In Fig. 3 and Fig. 4, the impacts of [alpha]] on OP, ASEP (Fig. 3) and throughput [tau] (Fig. 4) are shown. Figure 3 depicts that when [alpha] scales up, OP and ASEP go down. This can be explained by that there is more time for energy harvesting as [alpha] grows. Therefore, we may observe the smaller values of OP and ASEP at the destination node when [alpha] grows. For the throughput [tau] in Fig. 4, we can realize the existence of the specific value of [alpha] (we can let it be [[alpha].sup.*] which is roughly equal to 0.21 in our considered system) which helps [tau] to get peak value. Throughput [tau] is directly proportional to [alpha] in the range from 0 to [[alpha].sup.*], however, it starts with decreasing from the [[alpha].sup.*] value in the entire range. The reason is that there is less time for energy harvesting when [alpha] is smaller than [[alpha].sup.*] value. Consequently, less energy is gathered which leads to higher OP can be obtained, and thence the smaller values of throughput are observed at the destination node. In the other words, for the values of [alpha] which is greater than [[alpha].sup.*], the more waste of time on energy harvesting is realized while less time is available for information transmission. Hence, lower throughput values are achieved at the destination node because of smaller value of (1 - [alpha])/2.

The effects of [eta] on OP, ASEP and throughput [tau] are shown in Fig. 4 ([tau]) and Fig. 6 (OP and ASEP). Considering Fig. 5, OP and ASEP decrease with respect to the growth of [eta]. This can be explained that the higher [eta] is, the more energy is harvested. As a result, the lower values of OP and ASEP at the destination node are viewed. At the same time, we attain the higher value of [tau] when [eta] increases due to the degradation of OP. This result is shown in Fig. 4.

D. Effect of Relay Location ([d.sub.1])

The effects of Relay location ([d.sub.1]) on OP, ASEP and [tau] are shown in Fig. 4 and Fig. 6. In Fig. 6, contrary to two aforementioned cases, [d.sub.1] makes OP and ASEP grow when it scales up. In fact, the higher values of [MATHEMATICAL EXPRESSION NOT REPRODUCIBLE IN ASCII] lead to the smaller values of energy are collected as well as the received signal strength (y(t)) at the relay node. Therefore, we observe that the achievable values of [tau] fall down as in Fig. 4 due to the reduction of received signal strength at the destination.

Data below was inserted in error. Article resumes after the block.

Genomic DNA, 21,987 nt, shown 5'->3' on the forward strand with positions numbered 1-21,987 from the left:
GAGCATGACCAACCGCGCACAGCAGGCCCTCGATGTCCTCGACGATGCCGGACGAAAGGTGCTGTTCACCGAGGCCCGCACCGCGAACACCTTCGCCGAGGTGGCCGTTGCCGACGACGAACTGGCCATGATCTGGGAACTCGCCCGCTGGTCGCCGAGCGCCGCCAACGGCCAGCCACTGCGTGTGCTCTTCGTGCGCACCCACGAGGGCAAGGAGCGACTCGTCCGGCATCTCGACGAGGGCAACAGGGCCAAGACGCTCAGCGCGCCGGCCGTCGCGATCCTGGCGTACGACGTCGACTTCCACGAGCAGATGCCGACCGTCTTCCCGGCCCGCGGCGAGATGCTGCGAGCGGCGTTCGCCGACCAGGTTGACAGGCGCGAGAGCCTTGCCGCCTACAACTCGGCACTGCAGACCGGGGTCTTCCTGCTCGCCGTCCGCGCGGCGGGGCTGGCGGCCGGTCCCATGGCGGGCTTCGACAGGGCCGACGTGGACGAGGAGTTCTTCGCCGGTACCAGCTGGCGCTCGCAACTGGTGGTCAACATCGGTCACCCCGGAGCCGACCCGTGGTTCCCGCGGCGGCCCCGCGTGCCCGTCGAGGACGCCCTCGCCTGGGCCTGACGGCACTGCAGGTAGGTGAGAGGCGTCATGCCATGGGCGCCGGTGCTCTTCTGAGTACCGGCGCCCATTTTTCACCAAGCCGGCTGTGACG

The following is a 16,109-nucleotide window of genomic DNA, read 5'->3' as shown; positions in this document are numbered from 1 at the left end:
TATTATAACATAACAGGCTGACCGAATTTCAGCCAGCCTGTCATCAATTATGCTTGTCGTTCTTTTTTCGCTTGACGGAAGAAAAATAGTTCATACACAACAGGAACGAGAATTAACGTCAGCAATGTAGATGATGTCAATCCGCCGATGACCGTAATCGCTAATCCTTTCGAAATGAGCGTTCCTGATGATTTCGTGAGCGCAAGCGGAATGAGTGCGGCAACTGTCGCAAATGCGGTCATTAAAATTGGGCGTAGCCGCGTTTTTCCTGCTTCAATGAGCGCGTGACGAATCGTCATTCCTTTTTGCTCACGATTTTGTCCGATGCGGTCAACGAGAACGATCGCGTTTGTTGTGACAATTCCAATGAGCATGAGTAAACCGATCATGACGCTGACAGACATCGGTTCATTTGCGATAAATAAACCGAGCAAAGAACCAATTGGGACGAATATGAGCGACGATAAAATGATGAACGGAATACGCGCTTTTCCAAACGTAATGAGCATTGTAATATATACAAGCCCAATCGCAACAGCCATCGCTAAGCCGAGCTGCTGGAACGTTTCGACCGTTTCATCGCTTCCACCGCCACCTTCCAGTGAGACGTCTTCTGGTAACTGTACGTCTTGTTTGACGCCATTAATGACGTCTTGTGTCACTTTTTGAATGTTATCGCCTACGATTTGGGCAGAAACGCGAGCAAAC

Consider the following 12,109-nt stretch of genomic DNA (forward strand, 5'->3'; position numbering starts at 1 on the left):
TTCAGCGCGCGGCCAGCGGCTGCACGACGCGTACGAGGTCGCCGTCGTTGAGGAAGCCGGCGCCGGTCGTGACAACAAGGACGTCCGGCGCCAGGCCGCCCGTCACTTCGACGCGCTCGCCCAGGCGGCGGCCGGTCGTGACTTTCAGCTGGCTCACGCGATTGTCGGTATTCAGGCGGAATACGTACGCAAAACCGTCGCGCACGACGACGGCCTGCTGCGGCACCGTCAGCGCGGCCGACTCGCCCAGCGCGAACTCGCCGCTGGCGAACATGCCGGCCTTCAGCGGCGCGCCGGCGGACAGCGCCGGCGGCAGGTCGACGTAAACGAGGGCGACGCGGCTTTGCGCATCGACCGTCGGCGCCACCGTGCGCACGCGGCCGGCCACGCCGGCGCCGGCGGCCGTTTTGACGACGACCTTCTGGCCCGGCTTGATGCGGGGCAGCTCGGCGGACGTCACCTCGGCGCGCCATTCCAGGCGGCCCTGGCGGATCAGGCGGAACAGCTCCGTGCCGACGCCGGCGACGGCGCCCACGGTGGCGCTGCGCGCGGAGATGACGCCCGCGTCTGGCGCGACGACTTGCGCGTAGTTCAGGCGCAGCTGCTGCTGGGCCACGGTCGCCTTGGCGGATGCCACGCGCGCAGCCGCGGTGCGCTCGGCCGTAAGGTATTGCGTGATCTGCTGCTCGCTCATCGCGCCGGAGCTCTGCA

V. CONCLUSIONS

In this paper, we have derived the closed-form expressions of OP and ASEP. Based on the result of OP, we have examined throughput [tau] for delay-limited transmission mode. The considered system model comprises a power transfer and information source, an energy constrained relay and a destination over dissimilar fading environments. Specifically, the channels between the source to relay and the relay to destination are assumed to undergo Rician and Rayleigh fading, respectively. These analytical derivations have been validated by Monte-Carlo simulation. Furthermore, we have also distinctly evaluated the impact of system parameters such as energy harvesting time ([alpha]), energy harvesting efficiency ([eta]) and relay location ([d.sub.1]) on studied quantities in our work.

APPENDIX A

Here we calculate (12) as (16). Note that, we have used the following relation in our calculation

[MATHEMATICAL EXPRESSION NOT REPRODUCIBLE IN ASCII],

where [beta], [mu] are positive real values and [K.sub.v](*) is the modified Bessel function of the second kind and vth order.

APPENDIX B

Here we employ two following equations (3.361.1) and (6.643.3) in [15] to yield (17)

[MATHEMATICAL EXPRESSION NOT REPRODUCIBLE IN ASCII],

where W(.) is the Whittaker function.

[MATHEMATICAL EXPRESSION NOT REPRODUCIBLE IN ASCII]. (16)

[MATHEMATICAL EXPRESSION NOT REPRODUCIBLE IN ASCII]. (17)

http://dx.doi.Org/10.5755/j01.eee.21.5.13331

Manuscript received May 6, 2015; accepted July 30, 2015.

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Dac-Binh Ha (1), Duc-Dung Tran (1), Vu Tran-Ha (2), Een-Kee Hong (2)

(1) Faculty of Electrical and Electronics Engineering, Duy Tan University, Danang, Vietnam

(2) School of Electronic and Information, Kyung Hee University, Yongin, South Korea

tranducdung@dtu.edu.vn
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Author:Ha, Dac-Binh; Tran, Duc-Dung; Tran-Ha, Vu; Hong, Een-Kee
Publication:Elektronika ir Elektrotechnika
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Date:Oct 1, 2015